Originally published December 2007
The days are getting shorter and colder as the winter approaches and it already seems a long time since we had any warm days with those sultry evenings we so often complain about. However, I am sure none of us would like the weather to be the same all year round. No matter how uncomfortable it might be sometimes it is never quite as hot or cold as it is elsewhere.
Generally, we adapt quite well to the changing conditions. Those of us who can, look forward to spending our holidays during the summer months when it is warm and dry. In the winter when it is cold and dull we have several celebrations to look forward to. These include Christmas when nearly everyone likes to see seasonal weather with a moderate fall of snow.
The actual celebration of Christmas used to be confined to just two days or three if it happened to fall at a weekend. As the days got shorter it conjured thoughts of happy family reunions with lots to eat and drink. Everyone huddled round a roaring log fire exchanging stories while the children amused themselves with their new toys.
Most family budgets were stretched far more than they are today and it entailed a lot of planning. All through the year, whenever they could afford it, housewives purchased a tin of salmon or some kind of fruit when they placed their weekly order with the grocer. This would be stored away safely in the sideboard or a cupboard to ensure they had plenty of goodies when the time came.
Many of the shops ran Christmas clubs so a few coppers could be saved each week and when it was changed for goods they gave as much as one and eightpence in the pound interest. Needless to say, it never amounted to more than a few pounds but however much there was it all helped.
Every family celebrated Christmas in a traditional way with lots of socials and parties but their status and means dictated just how far they went. Many enjoyed the religious side of it and large congregations attended the special services. Everyone liked the carols, especially when rendered by school children or a trained choir.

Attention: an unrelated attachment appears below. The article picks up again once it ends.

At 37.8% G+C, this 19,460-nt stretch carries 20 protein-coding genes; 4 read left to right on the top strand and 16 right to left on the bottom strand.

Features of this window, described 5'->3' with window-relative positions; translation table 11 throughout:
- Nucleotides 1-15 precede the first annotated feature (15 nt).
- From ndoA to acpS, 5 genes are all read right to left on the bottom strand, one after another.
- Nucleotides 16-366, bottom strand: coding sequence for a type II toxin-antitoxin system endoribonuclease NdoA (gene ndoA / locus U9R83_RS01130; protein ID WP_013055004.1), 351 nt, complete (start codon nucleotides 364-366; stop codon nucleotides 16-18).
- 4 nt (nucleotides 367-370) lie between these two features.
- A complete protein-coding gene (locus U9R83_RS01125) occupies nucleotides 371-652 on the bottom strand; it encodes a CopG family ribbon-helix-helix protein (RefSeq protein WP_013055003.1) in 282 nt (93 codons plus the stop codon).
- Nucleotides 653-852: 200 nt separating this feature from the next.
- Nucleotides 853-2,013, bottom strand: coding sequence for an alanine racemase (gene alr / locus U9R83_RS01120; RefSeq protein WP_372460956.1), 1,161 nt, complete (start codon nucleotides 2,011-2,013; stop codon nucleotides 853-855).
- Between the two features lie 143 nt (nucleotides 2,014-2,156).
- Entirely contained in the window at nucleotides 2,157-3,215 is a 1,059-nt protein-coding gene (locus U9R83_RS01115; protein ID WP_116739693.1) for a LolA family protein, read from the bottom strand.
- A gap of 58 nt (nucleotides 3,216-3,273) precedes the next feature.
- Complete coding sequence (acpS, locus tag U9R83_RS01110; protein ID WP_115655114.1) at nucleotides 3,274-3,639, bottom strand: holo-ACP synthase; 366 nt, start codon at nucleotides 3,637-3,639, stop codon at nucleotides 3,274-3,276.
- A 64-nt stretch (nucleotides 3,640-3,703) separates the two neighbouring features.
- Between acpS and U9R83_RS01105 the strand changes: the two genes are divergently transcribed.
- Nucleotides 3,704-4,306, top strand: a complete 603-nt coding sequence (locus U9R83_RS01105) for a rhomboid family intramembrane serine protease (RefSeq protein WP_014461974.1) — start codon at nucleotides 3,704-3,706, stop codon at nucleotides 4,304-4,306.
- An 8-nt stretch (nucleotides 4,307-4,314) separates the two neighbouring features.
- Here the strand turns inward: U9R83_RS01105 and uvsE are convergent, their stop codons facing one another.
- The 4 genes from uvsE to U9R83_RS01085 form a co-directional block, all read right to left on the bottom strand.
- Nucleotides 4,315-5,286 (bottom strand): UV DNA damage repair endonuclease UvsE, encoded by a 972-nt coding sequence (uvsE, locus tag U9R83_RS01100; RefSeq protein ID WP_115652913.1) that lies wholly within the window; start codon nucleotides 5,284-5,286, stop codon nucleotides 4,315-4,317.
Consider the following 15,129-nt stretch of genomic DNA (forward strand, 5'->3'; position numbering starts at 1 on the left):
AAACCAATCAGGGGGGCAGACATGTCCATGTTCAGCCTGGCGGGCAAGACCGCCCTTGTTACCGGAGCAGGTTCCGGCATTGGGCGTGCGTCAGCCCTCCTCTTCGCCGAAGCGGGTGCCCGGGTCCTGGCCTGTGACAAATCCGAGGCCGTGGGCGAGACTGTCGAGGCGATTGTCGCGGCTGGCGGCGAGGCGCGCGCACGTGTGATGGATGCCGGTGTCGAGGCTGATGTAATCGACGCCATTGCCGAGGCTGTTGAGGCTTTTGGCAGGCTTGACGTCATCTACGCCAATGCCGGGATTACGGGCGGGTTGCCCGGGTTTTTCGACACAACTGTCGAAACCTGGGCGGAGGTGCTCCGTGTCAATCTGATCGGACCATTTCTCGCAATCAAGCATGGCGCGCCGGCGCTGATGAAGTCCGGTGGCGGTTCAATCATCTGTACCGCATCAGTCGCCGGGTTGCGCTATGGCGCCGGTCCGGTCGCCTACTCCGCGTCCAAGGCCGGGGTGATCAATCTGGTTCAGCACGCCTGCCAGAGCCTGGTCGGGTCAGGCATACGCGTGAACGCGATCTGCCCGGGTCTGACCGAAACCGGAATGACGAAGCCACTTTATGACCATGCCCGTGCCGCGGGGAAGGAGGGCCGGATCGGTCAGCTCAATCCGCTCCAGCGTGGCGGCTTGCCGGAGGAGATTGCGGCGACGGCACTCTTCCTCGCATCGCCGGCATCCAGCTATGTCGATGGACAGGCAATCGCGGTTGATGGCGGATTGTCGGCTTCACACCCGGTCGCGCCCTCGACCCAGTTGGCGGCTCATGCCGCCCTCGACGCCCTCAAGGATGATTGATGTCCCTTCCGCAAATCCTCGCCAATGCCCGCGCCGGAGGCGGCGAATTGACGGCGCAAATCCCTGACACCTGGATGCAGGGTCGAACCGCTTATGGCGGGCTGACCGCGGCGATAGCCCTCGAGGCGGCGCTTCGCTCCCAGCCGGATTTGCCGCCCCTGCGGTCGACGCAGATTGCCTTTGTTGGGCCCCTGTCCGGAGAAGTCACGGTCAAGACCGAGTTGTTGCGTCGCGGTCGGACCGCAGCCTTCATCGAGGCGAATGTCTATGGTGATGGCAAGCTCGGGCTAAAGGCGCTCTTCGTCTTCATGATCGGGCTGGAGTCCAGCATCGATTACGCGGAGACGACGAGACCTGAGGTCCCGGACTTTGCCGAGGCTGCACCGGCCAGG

As it got nearer the Salvation Army paraded the streets and played them while they did a house to house collection. Sometimes there would be a small band of children, huddled under the light from a candle in a jam jar hung from a pole, singing outside your front door for a few coppers.
A week or so before Christmas Day many youngsters went off to well known locations to collect bunches of holly for decoration hoping to find it full of red berries: – Even though it was said they were an indication of a very severe winter. Those with a good knowledge of the area knew where to find the best as well as the whereabouts of the trees most likely to bear mistletoe. Most households had a sprig hung over the doorway so if they wished they could steal a kiss from any unsuspecting visitor.
Children of all ages were kept busy at this time making new paper chains and trimmings and putting them up with those they had kept from last year. It usually required an adult’s help with jobs like blowing up the balloons and pushing the drawing pins into the walls and ceilings. They had to be sure that if they fell down they would be well clear of the fire.
Almost every family had a Christmas tree. It was best to buy one with a root so the needles didn’t drop and it could be planted in the garden later. Some traders, worried they might be used again next year, soaked the roots in boiling water so the tree only lived a short while.
Once it was firmly held in a pot or bucket this too had to be trimmed up with baubles, ribbons and various decorations. These were kept from year to year and every household had a favourite fairy that was placed on the top.
There were no tree lights but metal clips could be attached to the outer branches to hold small coloured twisted candles which were lit up for short periods. Obviously at these times the tree was never left unattended.
Small presents for each of the family were often tied on or placed under the branches to add to the decoration. In the evening, when they were all sitting round the fire, they would then be handed out.
to be continued . . .
valley lad – [TWENTY NINE part one]